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Heavy Medal: A Mock Newbery Blog
Inside Heavy Medal

Thoughts on the awards

It was a fun day here in Seattle as everyone expressed their excitement about the awards. General appreciation about the spread of styles in the Newbery selections, and the seemingly generous five honors for the Caldecott… though if you scan through the earlier decades of the Newbery and Caldecott, you’ll see many years with five or more honors. What do you think about so many honors?

And while I do remember that this is a Newbery blog, I have to be excited about a little history making, this year, in the 75th anniversary of the Caldecott with Jon Klassen’s gold and silver. It’s been done only once in Caldecott history before (1947 by Leonard Weisgard), and only once in Newbery (1968 E.L. Konigsburg)*. We’ll be celebrating the 75th Anniversary of the Caldecott this year at the ALA Annual conference with a Preconference and other programs, and a special celebration at the Newbery/Caldecott awards banquet. Several low-cost ways to attend, especially for members, so don’t miss it.

Jonathan and I will post through this week and wrap it up for the season. I know many of you are dished out on this, but…knowing what we now know, and knowing that Newbery committee members can divulge their own personal opinions but not the committee discussion…what question might you ask of a Newbery committee member this week? (Let’s see if any answer….)

*(This text corrected at 7am Jan 29th, after Travis Jonker notes my error in the first comment below.)

Nina Lindsay About Nina Lindsay

Nina Lindsay is the Children's Services Coordinator at the Oakland Public Library, CA. She chaired the 2008 Newbery Committee, and served on the 2004 and 1998 committees. You can reach her at


  1. I loved reading your thoughts on the big awards! By my check, the gold and silver in Caldecott has been done once before, in 1947 by Leonard Weisgard for The Little Island (medal) and Rain Drop Splash (honor). Another exciting YMAs!

    • Nina Lindsay says:

      Travis, thank you! I’ve corrected the post so as not to spread the misapprehsion that this was a first. Still pretty incredible.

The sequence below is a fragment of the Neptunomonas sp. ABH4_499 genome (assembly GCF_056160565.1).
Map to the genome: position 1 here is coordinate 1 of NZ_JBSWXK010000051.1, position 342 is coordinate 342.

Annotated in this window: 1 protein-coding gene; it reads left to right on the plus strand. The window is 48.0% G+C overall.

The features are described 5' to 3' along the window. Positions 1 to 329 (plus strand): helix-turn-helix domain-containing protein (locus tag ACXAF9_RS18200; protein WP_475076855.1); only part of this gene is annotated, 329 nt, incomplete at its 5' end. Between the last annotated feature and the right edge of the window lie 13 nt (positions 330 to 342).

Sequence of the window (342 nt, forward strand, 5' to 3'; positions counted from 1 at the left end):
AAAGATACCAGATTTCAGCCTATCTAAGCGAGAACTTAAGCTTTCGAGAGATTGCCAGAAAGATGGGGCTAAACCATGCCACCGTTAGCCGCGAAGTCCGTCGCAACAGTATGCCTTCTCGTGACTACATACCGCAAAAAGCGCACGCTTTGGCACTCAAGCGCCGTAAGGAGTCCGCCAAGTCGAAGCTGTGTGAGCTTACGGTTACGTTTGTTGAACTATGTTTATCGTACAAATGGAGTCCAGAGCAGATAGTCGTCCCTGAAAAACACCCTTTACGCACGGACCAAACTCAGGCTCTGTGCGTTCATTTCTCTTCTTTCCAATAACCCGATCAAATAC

• Julie Cummins says:

        Nina, another history-making year — when A VISIT TO WILLIAM BLAKE’S INN by Nancy Willard won both Newbery and Caldecott citations.

  2. I am curious about what the committee thought of Grace Lin’s two very good and very different books published in 2012, Dumpling Days and Starry River of the Sky.

    • Nina Lindsay says:

      I’m curious too…though we won’t hear what the committee thought. A committee member could share their personal thoughts about each title. And we do know that Notables discussed Starry River…was anyone in the room to hear that discussion? ( Danae?) I missed it.

      • Yikes, I was there for most of the fiction but I managed to miss STARRY NIGHT – potty break, most likely .

  3. Congratulations on another wonderful Heavy Medal season!

    As for Honors–I was surprised by 5, but when I took a quick look at the Caldecott home page, I realized that it is not unprecedented (looks like the last year was 1994; and there are many years in which there were 4 honors). I’m fine with the committee being generous with the honors. This was a stand-out year for picture books.

    Will you do a post asking us which 2014 books are on our radar? I always learn a lot from that post. 🙂

  4. That is, 2013 books for the 2014 committee.

  5. Jonathan Hunt Jonathan Hunt says:

    Yes, we’ll wrap up with some kind of reading list for the 2014 Newbery.

    One thing I’d love to see–and I don’t know that a blog would be the appropriate forum for this–but Bulletin used to publish their Blue Ribbons and then they had Blue Ribbon dissents–books that individuals lobbied for that just didn’t have consensus. Wouldn’t it be nice to have a list of 15 Newbery dissents, not representing the will of the committee, but one title with a brief annotation from each member of the committee. What do you say, SLJ or Horn Book, wouldn’t that make a fantastic article idea? And allow us to drop even more love bombs?